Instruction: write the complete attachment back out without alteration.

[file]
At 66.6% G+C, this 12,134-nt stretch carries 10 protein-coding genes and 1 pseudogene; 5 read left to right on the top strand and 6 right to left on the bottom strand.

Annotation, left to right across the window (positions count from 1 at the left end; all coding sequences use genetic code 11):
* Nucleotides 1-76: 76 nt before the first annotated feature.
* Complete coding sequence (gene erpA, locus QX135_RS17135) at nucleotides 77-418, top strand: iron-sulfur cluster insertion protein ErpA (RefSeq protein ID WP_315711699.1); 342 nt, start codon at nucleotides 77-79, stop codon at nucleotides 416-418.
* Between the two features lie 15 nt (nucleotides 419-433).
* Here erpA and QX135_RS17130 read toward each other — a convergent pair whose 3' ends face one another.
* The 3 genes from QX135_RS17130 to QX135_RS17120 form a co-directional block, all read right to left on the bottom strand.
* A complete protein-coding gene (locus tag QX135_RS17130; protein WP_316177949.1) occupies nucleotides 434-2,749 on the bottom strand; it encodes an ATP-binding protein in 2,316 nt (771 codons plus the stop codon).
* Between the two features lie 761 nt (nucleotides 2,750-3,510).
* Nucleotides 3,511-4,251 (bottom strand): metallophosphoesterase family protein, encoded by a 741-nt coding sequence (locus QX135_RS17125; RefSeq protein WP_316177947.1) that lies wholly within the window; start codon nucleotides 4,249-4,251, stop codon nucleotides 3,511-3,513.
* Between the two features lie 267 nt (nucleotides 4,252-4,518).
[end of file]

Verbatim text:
At 66.6% G+C, this 12,134-nt stretch carries 10 protein-coding genes and 1 pseudogene; 5 read left to right on the top strand and 6 right to left on the bottom strand.

Annotation, left to right across the window (positions count from 1 at the left end; all coding sequences use genetic code 11):
* Nucleotides 1-76: 76 nt before the first annotated feature.
* Complete coding sequence (gene erpA, locus QX135_RS17135) at nucleotides 77-418, top strand: iron-sulfur cluster insertion protein ErpA (RefSeq protein ID WP_315711699.1); 342 nt, start codon at nucleotides 77-79, stop codon at nucleotides 416-418.
* Between the two features lie 15 nt (nucleotides 419-433).
* Here erpA and QX135_RS17130 read toward each other — a convergent pair whose 3' ends face one another.
* The 3 genes from QX135_RS17130 to QX135_RS17120 form a co-directional block, all read right to left on the bottom strand.
* A complete protein-coding gene (locus tag QX135_RS17130; protein WP_316177949.1) occupies nucleotides 434-2,749 on the bottom strand; it encodes an ATP-binding protein in 2,316 nt (771 codons plus the stop codon).
* Between the two features lie 761 nt (nucleotides 2,750-3,510).
* Nucleotides 3,511-4,251 (bottom strand): metallophosphoesterase family protein, encoded by a 741-nt coding sequence (locus QX135_RS17125; RefSeq protein WP_316177947.1) that lies wholly within the window; start codon nucleotides 4,249-4,251, stop codon nucleotides 3,511-3,513.
* Between the two features lie 267 nt (nucleotides 4,252-4,518).